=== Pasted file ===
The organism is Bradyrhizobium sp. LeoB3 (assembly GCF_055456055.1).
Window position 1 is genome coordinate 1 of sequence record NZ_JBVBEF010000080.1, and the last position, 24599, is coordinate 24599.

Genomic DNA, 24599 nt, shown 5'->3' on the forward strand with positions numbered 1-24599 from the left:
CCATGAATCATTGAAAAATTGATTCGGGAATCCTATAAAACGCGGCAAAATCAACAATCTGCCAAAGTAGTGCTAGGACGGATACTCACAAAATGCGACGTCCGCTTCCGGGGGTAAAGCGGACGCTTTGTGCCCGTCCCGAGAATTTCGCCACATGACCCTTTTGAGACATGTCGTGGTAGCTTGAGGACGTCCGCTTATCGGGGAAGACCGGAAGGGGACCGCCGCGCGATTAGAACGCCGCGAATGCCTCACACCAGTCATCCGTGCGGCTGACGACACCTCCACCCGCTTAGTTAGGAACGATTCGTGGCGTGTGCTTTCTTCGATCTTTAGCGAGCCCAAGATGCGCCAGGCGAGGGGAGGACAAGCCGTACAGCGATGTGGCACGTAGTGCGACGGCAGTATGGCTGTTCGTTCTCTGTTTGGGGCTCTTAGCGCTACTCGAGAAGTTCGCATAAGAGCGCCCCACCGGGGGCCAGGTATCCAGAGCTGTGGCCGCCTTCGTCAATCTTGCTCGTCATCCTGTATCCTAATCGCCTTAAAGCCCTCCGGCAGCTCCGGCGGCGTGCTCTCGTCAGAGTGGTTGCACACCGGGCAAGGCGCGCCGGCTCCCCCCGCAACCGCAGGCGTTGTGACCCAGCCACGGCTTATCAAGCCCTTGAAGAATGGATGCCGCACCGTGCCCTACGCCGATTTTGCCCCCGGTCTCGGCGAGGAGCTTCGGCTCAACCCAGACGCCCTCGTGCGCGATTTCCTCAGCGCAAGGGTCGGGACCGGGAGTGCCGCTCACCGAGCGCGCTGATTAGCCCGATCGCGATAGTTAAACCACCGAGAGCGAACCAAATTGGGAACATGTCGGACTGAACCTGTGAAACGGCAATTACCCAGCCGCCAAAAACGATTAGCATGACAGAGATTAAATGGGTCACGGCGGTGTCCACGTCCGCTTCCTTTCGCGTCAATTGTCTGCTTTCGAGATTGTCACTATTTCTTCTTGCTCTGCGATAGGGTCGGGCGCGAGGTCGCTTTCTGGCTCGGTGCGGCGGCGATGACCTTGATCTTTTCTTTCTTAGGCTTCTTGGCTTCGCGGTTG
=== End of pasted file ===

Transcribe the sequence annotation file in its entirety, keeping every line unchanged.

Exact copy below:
The organism is Bradyrhizobium sp. LeoB3 (assembly GCF_055456055.1).
Window position 1 is genome coordinate 1 of sequence record NZ_JBVBEF010000080.1, and the last position, 24599, is coordinate 24599.

Genomic DNA, 24599 nt, shown 5'->3' on the forward strand with positions numbered 1-24599 from the left:
CCATGAATCATTGAAAAATTGATTCGGGAATCCTATAAAACGCGGCAAAATCAACAATCTGCCAAAGTAGTGCTAGGACGGATACTCACAAAATGCGACGTCCGCTTCCGGGGGTAAAGCGGACGCTTTGTGCCCGTCCCGAGAATTTCGCCACATGACCCTTTTGAGACATGTCGTGGTAGCTTGAGGACGTCCGCTTATCGGGGAAGACCGGAAGGGGACCGCCGCGCGATTAGAACGCCGCGAATGCCTCACACCAGTCATCCGTGCGGCTGACGACACCTCCACCCGCTTAGTTAGGAACGATTCGTGGCGTGTGCTTTCTTCGATCTTTAGCGAGCCCAAGATGCGCCAGGCGAGGGGAGGACAAGCCGTACAGCGATGTGGCACGTAGTGCGACGGCAGTATGGCTGTTCGTTCTCTGTTTGGGGCTCTTAGCGCTACTCGAGAAGTTCGCATAAGAGCGCCCCACCGGGGGCCAGGTATCCAGAGCTGTGGCCGCCTTCGTCAATCTTGCTCGTCATCCTGTATCCTAATCGCCTTAAAGCCCTCCGGCAGCTCCGGCGGCGTGCTCTCGTCAGAGTGGTTGCACACCGGGCAAGGCGCGCCGGCTCCCCCCGCAACCGCAGGCGTTGTGACCCAGCCACGGCTTATCAAGCCCTTGAAGAATGGATGCCGCACCGTGCCCTACGCCGATTTTGCCCCCGGTCTCGGCGAGGAGCTTCGGCTCAACCCAGACGCCCTCGTGCGCGATTTCCTCAGCGCAAGGGTCGGGACCGGGAGTGCCGCTCACCGAGCGCGCTGATTAGCCCGATCGCGATAGTTAAACCACCGAGAGCGAACCAAATTGGGAACATGTCGGACTGAACCTGTGAAACGGCAATTACCCAGCCGCCAAAAACGATTAGCATGACAGAGATTAAATGGGTCACGGCGGTGTCCACGTCCGCTTCCTTTCGCGTCAATTGTCTGCTTTCGAGATTGTCACTATTTCTTCTTGCTCTGCGATAGGGTCGGGCGCGAGGTCGCTTTCTGGCTCGGTGCGGCGGCGATGACCTTGATCTTTTCTTTCTTAGGCTTCTTGGCTTCGCGGTTG